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This woman started her own cheese toastie shop after being made redundant twice – and now it makes £84k a year

REDUNDANCY can be a massive blow to your confidence, not to mention your career – but for Mechelle Clark, it was a springboard to start her own toastie business.

Last year, the 35-year-old passionate cook from Aberdeen started Melt – the city’s first shop serving toasties made from grilled cheese and haggis…and even mac and cheese.

Mechelle attended up to 60 job interviews, before launching her own business

Her “pipe dream” of launching her own business became a reality after a difficult year.

Working as a recruiter and training coordinator within the oil and gas industry for over a decade, she was made redundant twice in the course of just 15 months.

After attending up to 60 job interviews, the decision was made to create a job for herself and she took up her passion for cooking full time.

Mechelle told the Sun Online: “I went to many many job interviews and struggled.

“I was up against very experienced people worth a lot less money, so I applied for a start-up loan.

“It wasn’t until it was approved that it became clear to me that I would have to do this – and here we are.”

A toastie made from mac and cheese from her Melt shop. She also uses locally sourced sourdough bread.

Since she set up the business last year, it has been going from strength to strength.

The passionate cook now employs six people to work at her shop and help out with catering for events.

She started the company with a loan from the government-backed Start-Up Loans Company, part of the British Business Bank, which offers 6 per cent fixed rate on borrowing up to £25,000.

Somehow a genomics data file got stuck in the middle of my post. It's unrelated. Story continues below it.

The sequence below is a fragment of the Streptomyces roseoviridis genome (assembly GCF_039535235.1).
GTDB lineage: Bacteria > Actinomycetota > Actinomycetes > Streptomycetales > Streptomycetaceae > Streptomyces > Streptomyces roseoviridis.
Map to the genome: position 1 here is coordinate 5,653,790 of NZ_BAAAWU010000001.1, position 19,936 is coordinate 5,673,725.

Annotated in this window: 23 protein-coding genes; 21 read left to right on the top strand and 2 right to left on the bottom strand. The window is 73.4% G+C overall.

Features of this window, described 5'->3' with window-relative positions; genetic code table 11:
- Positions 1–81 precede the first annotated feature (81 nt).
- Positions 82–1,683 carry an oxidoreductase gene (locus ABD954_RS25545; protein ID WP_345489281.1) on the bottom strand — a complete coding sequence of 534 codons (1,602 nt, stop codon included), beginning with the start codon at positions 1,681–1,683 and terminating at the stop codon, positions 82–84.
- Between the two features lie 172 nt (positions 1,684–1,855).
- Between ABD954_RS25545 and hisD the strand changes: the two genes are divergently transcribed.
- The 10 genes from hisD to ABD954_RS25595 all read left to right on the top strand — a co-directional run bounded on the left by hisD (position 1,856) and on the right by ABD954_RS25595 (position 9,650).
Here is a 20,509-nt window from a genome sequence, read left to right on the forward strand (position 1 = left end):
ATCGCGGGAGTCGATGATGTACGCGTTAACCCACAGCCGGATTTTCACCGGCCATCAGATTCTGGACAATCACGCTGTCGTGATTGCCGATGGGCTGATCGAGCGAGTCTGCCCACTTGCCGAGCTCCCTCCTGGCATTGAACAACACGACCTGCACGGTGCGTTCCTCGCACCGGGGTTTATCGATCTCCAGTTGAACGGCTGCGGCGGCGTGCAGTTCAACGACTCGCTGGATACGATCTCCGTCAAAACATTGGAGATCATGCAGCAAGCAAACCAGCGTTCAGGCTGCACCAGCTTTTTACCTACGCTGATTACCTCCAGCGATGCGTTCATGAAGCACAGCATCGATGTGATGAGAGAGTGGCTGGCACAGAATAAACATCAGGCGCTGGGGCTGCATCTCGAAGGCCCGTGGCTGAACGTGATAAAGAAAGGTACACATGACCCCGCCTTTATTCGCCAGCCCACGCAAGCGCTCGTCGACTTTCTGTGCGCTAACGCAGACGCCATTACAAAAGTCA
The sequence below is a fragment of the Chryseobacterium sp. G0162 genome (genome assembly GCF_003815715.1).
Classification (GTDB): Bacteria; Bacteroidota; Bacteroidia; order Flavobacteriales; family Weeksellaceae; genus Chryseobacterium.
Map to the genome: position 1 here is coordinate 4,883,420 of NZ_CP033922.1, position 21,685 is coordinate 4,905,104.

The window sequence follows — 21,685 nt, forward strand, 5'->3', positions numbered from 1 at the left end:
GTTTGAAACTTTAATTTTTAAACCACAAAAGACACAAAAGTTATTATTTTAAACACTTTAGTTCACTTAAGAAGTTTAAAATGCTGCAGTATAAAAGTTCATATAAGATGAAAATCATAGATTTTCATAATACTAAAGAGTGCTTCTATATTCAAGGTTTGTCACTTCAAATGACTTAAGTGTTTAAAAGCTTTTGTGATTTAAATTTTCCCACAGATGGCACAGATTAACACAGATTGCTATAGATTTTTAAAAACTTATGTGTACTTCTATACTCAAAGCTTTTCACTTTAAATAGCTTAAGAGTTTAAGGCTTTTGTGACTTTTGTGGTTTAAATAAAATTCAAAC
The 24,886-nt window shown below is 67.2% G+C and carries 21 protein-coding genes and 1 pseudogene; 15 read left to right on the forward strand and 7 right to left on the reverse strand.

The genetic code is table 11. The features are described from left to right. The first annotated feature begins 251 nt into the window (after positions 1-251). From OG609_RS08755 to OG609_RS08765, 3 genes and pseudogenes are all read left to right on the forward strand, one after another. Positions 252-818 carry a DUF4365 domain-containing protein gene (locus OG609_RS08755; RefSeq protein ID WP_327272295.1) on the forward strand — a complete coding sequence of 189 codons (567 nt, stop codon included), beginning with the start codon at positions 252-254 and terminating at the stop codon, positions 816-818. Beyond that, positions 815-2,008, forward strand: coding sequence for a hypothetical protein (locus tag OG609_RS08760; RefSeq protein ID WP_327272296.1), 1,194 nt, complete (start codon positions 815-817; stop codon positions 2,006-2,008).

In its first year the company made about £84,000 and a new contract would mean Melt would get another £60,000 to £80,000 annually next year.

For now, Mechelle said that she is still putting everything into her business and is mainly living off her husband’s wages.

“It’s been the steepest learning curve ever,” Michelle said.

“Summer has been challenging but as soon as kids have come back to school the figures went through the roof and I am confident next year we will already be in a much better position,” she added.

How to get a start-up business loan

IF you need financial support in setting up your business, you can get loans of up to £25,000 to help along the way.

  • Virgin StartUP offers government-backed loans from £500 to £25,000 to help entrepreneurs launching or growing a business that’s under two-years-old in England or Scotland. It has a rate of 6 per cent interest.
  • The Start-Up Loans Company, which lends government subsidised loans up to £25,000 at a rate of 6 per cent.
  • The Princes Trust also offers loans, up to £5,000, at a rate of 6.2 per cent.
  • You can also have a look at Business Finance Guide from British Business Bank for some useful tips on how to find the right funding for your business

So what’s it like to have a meal at Melt and who eats there?

A toastie from the shop is made using sourdough bread from an artisan bakery, three blends of special cheese, homemade bechamel sauce and locally sourced meat – these are all put together with a lot of care, experience and knowledge.

Prices start from £4 and go up to £6.80 for the Macaroni cheese with its own 10 hours slow-cooked pulled pork.

According to Mechelle, a lot of people might think that it’s fancy but their man customers are local workers.

“The bulk of our customers tend to be workies. You know office workers, tradespeople – people who were probably most critical of us when we started,” she added.

Mechelle was selected as one of the six Start Up Loans Company (SULCo) top success stories to act as Ambassadors to encourage more budding British business owners.

We caught up with her at an event hosted by Launch 22, a social enterprise in Shoreditch offering work space for fellow start-ups, where she and fellow entrepreneurs were celebrating their success.

The launch of the Ambassador programme comes as SULCo delivers over 50,000 loans to British start-ups, bringing the total it has lent so far to more than £345 million.

Keith Morgan, CEO of the British Business Bank, said the UK has a strong start-up culture and infrastructure, with access to finance and support through initiatives such as Start Up Loans.

He said: “What we hear from start-up businesses time and time again is the importance of self-belief – finding the inner drive and confidence to take that first step.

“Finance very often unlocks that potential and helps start-ups become scale-ups with the prospect of becoming the big businesses of tomorrow.”

News Reporter

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